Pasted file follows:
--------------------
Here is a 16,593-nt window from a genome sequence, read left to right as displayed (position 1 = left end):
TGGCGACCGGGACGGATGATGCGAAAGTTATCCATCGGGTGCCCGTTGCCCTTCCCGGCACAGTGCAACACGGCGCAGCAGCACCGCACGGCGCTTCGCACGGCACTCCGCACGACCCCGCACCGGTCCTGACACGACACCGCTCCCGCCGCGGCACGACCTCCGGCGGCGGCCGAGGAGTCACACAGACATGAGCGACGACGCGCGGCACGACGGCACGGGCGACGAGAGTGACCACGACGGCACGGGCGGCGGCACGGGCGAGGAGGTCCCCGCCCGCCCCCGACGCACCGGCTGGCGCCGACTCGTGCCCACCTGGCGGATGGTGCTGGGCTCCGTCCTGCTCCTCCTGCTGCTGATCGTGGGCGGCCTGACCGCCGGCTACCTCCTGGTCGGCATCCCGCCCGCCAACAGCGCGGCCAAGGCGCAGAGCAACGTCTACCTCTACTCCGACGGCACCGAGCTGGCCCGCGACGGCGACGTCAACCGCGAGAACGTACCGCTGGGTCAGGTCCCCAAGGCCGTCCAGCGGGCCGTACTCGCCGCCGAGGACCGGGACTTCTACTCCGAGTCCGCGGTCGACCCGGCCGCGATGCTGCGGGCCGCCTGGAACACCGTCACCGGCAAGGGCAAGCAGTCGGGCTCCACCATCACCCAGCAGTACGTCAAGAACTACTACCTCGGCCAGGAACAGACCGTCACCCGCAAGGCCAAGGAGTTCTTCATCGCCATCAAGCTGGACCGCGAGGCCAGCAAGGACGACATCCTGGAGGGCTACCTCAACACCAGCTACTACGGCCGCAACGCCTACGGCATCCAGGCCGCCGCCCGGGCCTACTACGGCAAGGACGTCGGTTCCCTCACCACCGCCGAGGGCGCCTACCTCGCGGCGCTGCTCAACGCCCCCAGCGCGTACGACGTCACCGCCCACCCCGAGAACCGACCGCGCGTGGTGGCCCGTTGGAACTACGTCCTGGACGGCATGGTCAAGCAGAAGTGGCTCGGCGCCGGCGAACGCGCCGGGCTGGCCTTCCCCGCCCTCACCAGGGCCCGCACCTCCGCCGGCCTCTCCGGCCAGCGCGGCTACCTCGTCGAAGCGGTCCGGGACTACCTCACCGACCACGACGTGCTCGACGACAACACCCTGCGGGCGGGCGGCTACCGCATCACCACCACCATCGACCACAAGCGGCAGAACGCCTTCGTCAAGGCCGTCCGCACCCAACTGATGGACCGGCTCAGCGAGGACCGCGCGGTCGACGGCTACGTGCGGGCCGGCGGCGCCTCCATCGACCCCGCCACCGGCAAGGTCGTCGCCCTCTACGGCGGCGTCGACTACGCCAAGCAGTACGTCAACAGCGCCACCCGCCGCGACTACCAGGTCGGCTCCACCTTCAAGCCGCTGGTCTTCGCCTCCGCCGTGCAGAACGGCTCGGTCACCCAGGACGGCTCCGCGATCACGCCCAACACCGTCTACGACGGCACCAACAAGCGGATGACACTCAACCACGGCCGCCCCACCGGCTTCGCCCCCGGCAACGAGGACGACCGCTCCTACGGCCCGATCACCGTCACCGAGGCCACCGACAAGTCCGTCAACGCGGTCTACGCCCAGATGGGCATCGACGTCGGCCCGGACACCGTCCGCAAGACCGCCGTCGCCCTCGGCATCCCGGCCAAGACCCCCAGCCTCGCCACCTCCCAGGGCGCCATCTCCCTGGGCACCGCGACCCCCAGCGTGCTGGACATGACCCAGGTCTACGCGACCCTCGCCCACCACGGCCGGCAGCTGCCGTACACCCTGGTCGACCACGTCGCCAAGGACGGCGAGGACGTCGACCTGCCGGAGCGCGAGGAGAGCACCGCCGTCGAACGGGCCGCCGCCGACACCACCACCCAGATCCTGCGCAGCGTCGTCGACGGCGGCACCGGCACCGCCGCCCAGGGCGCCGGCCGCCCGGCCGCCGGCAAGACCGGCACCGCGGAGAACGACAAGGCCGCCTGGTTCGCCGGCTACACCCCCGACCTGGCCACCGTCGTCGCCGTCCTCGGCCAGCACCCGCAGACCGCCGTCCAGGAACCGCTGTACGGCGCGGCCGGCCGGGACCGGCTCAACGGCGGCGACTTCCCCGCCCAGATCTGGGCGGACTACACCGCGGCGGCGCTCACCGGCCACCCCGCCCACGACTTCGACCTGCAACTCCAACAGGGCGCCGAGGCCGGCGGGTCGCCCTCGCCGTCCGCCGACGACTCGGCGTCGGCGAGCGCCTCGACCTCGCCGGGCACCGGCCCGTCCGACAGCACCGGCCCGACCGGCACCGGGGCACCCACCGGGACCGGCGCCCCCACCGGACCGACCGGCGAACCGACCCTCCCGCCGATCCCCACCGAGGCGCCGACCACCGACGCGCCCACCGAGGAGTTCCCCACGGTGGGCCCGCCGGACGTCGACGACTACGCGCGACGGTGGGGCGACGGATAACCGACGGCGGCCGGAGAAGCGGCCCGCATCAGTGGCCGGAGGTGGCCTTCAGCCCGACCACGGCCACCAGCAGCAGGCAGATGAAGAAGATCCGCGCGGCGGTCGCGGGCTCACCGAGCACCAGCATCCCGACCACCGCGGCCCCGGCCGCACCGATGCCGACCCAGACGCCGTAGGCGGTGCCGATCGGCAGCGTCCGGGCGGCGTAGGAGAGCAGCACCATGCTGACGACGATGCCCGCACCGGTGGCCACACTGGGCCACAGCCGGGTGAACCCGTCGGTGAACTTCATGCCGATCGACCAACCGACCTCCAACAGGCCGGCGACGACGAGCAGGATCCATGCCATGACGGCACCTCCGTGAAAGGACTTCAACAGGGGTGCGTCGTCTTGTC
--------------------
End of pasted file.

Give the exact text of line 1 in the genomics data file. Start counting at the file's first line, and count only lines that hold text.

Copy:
Here is a 16,593-nt window from a genome sequence, read left to right as displayed (position 1 = left end):